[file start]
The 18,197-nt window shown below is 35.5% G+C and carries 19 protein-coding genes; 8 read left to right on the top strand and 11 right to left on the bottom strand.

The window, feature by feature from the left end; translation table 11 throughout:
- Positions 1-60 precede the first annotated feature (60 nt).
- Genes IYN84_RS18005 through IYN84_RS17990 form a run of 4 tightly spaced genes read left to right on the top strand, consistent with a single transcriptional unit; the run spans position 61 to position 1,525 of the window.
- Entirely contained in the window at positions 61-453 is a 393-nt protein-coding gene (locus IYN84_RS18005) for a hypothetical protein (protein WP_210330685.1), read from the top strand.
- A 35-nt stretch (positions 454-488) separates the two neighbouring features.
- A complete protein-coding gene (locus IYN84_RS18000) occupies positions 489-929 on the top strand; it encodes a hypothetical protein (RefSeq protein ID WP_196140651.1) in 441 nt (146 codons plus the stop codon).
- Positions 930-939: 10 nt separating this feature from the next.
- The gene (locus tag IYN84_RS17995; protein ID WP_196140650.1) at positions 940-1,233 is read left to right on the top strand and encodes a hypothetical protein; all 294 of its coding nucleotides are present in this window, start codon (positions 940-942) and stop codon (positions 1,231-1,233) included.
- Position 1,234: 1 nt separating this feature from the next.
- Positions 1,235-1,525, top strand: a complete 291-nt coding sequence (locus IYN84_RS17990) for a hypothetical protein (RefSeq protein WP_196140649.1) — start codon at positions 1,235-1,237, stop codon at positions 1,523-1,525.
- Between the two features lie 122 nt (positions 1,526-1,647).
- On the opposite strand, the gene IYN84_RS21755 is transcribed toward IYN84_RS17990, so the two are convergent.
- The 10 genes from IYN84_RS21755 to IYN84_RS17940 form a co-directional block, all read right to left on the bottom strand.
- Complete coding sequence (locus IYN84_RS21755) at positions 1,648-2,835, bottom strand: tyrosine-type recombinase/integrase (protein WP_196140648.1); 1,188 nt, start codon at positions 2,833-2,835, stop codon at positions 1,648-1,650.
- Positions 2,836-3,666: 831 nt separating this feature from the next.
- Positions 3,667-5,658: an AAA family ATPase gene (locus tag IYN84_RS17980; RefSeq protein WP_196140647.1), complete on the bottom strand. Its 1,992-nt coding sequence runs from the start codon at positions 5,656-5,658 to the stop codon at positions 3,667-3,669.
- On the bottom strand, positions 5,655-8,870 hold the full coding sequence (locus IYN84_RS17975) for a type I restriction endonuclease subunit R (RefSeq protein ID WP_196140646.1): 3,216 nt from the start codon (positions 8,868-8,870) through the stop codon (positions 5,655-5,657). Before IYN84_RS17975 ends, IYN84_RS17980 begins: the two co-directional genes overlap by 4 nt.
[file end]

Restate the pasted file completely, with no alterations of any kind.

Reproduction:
The 18,197-nt window shown below is 35.5% G+C and carries 19 protein-coding genes; 8 read left to right on the top strand and 11 right to left on the bottom strand.

The window, feature by feature from the left end; translation table 11 throughout:
- Positions 1-60 precede the first annotated feature (60 nt).
- Genes IYN84_RS18005 through IYN84_RS17990 form a run of 4 tightly spaced genes read left to right on the top strand, consistent with a single transcriptional unit; the run spans position 61 to position 1,525 of the window.
- Entirely contained in the window at positions 61-453 is a 393-nt protein-coding gene (locus IYN84_RS18005) for a hypothetical protein (protein WP_210330685.1), read from the top strand.
- A 35-nt stretch (positions 454-488) separates the two neighbouring features.
- A complete protein-coding gene (locus IYN84_RS18000) occupies positions 489-929 on the top strand; it encodes a hypothetical protein (RefSeq protein ID WP_196140651.1) in 441 nt (146 codons plus the stop codon).
- Positions 930-939: 10 nt separating this feature from the next.
- The gene (locus tag IYN84_RS17995; protein ID WP_196140650.1) at positions 940-1,233 is read left to right on the top strand and encodes a hypothetical protein; all 294 of its coding nucleotides are present in this window, start codon (positions 940-942) and stop codon (positions 1,231-1,233) included.
- Position 1,234: 1 nt separating this feature from the next.
- Positions 1,235-1,525, top strand: a complete 291-nt coding sequence (locus IYN84_RS17990) for a hypothetical protein (RefSeq protein WP_196140649.1) — start codon at positions 1,235-1,237, stop codon at positions 1,523-1,525.
- Between the two features lie 122 nt (positions 1,526-1,647).
- On the opposite strand, the gene IYN84_RS21755 is transcribed toward IYN84_RS17990, so the two are convergent.
- The 10 genes from IYN84_RS21755 to IYN84_RS17940 form a co-directional block, all read right to left on the bottom strand.
- Complete coding sequence (locus IYN84_RS21755) at positions 1,648-2,835, bottom strand: tyrosine-type recombinase/integrase (protein WP_196140648.1); 1,188 nt, start codon at positions 2,833-2,835, stop codon at positions 1,648-1,650.
- Positions 2,836-3,666: 831 nt separating this feature from the next.
- Positions 3,667-5,658: an AAA family ATPase gene (locus tag IYN84_RS17980; RefSeq protein WP_196140647.1), complete on the bottom strand. Its 1,992-nt coding sequence runs from the start codon at positions 5,656-5,658 to the stop codon at positions 3,667-3,669.
- On the bottom strand, positions 5,655-8,870 hold the full coding sequence (locus IYN84_RS17975) for a type I restriction endonuclease subunit R (RefSeq protein ID WP_196140646.1): 3,216 nt from the start codon (positions 8,868-8,870) through the stop codon (positions 5,655-5,657). Before IYN84_RS17975 ends, IYN84_RS17980 begins: the two co-directional genes overlap by 4 nt.